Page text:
8. Five or 6 small holes (approx. 1-1/2 ") holes are then cut in the plastic covering the bottom. Make sure that none of the holes line up with the hole in the board. The holes should be evenly spaced and about halfway between the center and outer edge. If you wish to change the size or position of the holes, simply cover the old hole with duct tape.
  9. Poke a hole in a plastic coffee can lid and push a one inch long 1/4 inch bolt through the hole. Push the bolt through the plastic, then through the center hole in the board. Fasten with a nut. This will give a billowing doughnut effect to the plastic. If the bolt protrudes too far, cover it with tape or rubber stopper. This part required the most repair and modification when I tested my craft, but the hovercraft won't work well without this "doughnut effect" so just suck it up and do whatever it takes. When in use, the plastic may tend to rip out over this plastic lid, or the entire lid may tear. I used a whole bunch of duct tape to secure the lid to the plastic around it and in the end I wound up stapling the lid to the board.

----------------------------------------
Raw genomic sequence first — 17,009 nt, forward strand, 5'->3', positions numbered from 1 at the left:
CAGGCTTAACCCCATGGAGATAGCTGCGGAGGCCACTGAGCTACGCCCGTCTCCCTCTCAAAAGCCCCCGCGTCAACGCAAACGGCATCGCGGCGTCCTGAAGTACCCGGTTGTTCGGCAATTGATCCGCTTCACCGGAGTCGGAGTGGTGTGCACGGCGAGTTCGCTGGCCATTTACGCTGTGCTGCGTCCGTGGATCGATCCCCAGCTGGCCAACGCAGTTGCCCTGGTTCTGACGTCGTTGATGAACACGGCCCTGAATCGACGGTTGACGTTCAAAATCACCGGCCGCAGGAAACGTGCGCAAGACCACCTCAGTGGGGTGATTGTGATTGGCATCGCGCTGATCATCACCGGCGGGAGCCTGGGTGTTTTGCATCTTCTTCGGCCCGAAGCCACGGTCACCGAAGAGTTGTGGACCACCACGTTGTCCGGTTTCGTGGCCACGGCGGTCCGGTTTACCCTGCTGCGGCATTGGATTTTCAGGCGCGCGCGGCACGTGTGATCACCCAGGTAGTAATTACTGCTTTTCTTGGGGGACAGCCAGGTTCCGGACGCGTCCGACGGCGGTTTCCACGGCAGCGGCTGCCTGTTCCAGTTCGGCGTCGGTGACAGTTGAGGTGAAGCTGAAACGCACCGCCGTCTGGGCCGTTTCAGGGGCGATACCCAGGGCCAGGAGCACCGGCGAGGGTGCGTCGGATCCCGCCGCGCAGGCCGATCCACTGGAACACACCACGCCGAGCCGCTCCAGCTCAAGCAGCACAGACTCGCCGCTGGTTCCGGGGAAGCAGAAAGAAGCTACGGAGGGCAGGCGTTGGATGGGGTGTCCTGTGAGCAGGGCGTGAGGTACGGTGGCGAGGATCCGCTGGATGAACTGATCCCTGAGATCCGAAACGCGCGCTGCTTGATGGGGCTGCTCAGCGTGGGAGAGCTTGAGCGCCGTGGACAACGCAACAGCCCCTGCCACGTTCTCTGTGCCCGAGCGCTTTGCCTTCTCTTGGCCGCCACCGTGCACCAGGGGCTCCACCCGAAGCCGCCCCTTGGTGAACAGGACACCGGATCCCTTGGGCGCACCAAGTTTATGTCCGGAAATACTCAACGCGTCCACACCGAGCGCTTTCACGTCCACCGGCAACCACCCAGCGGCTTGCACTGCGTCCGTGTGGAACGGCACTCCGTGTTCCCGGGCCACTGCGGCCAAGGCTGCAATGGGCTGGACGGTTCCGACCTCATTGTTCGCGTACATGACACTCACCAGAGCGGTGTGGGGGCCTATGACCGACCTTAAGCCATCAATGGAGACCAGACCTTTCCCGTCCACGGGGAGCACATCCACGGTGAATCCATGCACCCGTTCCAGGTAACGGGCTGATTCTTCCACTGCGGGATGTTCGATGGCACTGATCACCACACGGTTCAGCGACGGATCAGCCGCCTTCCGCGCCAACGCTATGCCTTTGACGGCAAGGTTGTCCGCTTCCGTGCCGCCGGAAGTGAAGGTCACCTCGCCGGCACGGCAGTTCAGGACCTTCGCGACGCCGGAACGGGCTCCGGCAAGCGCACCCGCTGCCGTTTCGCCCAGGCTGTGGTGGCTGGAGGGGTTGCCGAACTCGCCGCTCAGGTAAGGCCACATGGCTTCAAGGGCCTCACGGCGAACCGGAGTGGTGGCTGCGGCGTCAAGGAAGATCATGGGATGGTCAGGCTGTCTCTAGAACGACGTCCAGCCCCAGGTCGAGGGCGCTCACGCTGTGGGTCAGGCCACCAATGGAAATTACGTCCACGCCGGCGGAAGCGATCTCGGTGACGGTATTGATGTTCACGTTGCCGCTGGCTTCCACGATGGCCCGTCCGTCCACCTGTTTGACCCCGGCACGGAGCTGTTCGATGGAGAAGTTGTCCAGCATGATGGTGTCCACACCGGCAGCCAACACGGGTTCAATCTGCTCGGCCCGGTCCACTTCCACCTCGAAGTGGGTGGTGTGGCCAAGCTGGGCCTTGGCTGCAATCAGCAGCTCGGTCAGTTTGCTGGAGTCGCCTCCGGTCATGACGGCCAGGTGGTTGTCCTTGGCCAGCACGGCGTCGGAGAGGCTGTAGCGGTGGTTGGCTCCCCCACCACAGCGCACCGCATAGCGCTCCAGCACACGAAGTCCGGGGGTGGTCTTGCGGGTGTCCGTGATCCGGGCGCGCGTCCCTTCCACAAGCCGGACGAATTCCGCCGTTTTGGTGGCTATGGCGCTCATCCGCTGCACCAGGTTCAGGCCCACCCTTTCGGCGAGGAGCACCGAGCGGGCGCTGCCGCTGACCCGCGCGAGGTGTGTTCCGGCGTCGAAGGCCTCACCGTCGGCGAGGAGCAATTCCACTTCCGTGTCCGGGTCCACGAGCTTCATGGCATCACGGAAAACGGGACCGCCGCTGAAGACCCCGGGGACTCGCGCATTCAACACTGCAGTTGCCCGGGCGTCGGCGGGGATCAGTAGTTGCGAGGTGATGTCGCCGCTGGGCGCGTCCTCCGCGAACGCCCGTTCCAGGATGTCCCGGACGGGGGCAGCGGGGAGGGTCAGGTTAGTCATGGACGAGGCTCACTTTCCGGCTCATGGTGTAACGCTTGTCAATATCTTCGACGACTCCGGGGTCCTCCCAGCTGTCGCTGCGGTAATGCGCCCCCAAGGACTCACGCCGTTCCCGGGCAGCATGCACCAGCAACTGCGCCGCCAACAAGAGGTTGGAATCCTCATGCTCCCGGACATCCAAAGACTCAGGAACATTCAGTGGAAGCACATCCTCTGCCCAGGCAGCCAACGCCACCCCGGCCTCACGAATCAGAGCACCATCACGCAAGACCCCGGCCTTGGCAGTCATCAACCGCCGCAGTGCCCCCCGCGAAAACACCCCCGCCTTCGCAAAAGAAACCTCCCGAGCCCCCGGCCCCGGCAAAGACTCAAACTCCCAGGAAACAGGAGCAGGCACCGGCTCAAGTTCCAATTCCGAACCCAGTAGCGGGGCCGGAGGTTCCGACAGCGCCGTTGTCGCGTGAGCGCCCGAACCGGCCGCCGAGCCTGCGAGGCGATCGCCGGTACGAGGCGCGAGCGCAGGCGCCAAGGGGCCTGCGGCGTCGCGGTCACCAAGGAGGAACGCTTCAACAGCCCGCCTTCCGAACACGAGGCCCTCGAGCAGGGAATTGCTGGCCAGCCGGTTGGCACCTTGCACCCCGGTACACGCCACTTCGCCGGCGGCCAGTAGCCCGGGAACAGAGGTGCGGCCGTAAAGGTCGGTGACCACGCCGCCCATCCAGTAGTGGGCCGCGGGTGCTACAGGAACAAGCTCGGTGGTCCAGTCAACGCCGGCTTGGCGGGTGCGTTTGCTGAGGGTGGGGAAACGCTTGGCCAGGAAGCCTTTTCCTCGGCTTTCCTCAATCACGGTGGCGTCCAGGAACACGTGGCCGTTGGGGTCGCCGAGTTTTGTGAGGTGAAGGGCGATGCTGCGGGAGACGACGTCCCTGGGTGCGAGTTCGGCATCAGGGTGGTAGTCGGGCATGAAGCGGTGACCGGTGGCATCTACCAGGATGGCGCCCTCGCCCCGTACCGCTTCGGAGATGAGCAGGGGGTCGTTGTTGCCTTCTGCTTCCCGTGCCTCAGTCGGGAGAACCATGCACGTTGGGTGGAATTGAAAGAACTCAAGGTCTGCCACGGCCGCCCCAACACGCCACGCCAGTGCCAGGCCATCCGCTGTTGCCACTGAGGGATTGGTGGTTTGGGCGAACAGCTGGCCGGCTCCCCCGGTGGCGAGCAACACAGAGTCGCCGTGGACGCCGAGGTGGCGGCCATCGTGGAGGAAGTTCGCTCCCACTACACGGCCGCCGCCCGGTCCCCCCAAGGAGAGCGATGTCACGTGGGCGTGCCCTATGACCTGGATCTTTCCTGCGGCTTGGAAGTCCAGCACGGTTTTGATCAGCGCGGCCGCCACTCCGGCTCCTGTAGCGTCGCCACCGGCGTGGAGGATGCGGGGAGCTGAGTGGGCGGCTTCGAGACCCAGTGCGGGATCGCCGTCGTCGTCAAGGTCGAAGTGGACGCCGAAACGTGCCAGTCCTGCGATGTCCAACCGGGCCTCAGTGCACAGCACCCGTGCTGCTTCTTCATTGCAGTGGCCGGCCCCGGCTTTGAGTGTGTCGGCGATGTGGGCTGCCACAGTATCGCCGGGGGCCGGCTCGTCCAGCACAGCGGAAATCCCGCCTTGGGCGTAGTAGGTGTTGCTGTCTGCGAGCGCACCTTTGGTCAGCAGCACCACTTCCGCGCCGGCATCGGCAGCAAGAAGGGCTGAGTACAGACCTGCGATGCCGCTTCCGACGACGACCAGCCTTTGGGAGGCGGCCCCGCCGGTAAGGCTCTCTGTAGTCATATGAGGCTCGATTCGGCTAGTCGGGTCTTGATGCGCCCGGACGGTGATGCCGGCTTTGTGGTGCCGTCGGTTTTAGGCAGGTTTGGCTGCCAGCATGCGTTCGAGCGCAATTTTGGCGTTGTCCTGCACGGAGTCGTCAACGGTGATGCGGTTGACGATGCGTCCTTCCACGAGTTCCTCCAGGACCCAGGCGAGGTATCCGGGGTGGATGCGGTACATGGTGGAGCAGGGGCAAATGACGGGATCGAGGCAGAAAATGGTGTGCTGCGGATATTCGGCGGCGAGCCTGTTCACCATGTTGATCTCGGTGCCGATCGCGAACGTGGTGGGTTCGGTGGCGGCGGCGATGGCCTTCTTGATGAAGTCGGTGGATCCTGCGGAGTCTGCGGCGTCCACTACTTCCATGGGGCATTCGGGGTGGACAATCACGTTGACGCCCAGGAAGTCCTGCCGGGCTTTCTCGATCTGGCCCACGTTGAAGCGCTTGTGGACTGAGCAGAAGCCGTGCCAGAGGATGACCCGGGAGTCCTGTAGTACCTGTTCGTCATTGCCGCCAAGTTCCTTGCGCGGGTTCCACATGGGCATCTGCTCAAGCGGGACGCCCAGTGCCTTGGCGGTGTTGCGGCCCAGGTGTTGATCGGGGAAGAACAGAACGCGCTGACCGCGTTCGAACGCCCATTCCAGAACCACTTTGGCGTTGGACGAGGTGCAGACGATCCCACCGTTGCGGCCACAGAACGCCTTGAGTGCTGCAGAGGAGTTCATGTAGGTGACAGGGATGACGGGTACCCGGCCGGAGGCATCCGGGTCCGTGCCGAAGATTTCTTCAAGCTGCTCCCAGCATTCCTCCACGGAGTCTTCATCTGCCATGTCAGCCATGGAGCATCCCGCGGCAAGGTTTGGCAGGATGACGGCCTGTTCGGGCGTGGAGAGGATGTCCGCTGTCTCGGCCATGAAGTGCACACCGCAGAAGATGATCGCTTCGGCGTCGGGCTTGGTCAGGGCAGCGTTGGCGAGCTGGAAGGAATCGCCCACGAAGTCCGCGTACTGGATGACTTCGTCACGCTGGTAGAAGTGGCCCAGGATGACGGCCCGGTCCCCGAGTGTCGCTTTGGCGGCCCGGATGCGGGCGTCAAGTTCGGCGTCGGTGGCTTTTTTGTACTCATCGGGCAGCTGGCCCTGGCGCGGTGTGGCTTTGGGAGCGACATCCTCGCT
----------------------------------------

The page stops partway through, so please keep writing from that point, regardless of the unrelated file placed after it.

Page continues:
10. Attach the air supply. Use duct tape as needed to improve the connection.
  11. Take your seat and turn on the air supply. You may have to shift your weight so that the plywood is level. If the board is leaning, the hovercraft may experience too much friction.
Principle Involved:
The hovercraft will ride on a cushion of air, reducing friction substantially. Depending on the air supply, it is possible to lift several hundred pounds.
I bought all the materials at Home Depot, including a high-power electric leaf blower and a 100-ft extension cord to give the hovercraft some range. The leaf blower I bought was actually too powerful on "high" so I use it on the "low" setting. On "high" it kept causing the plastic to pull out from the staples. For the pipe connection, I just searched through the connectors by the PVC pipe section of the store and found something that would roughly fit the blower nozzle (with all attachments removed from the blower).


Images and article featured on this page were obtained from Bizarre Stuff.
http://bizarrelabs.com/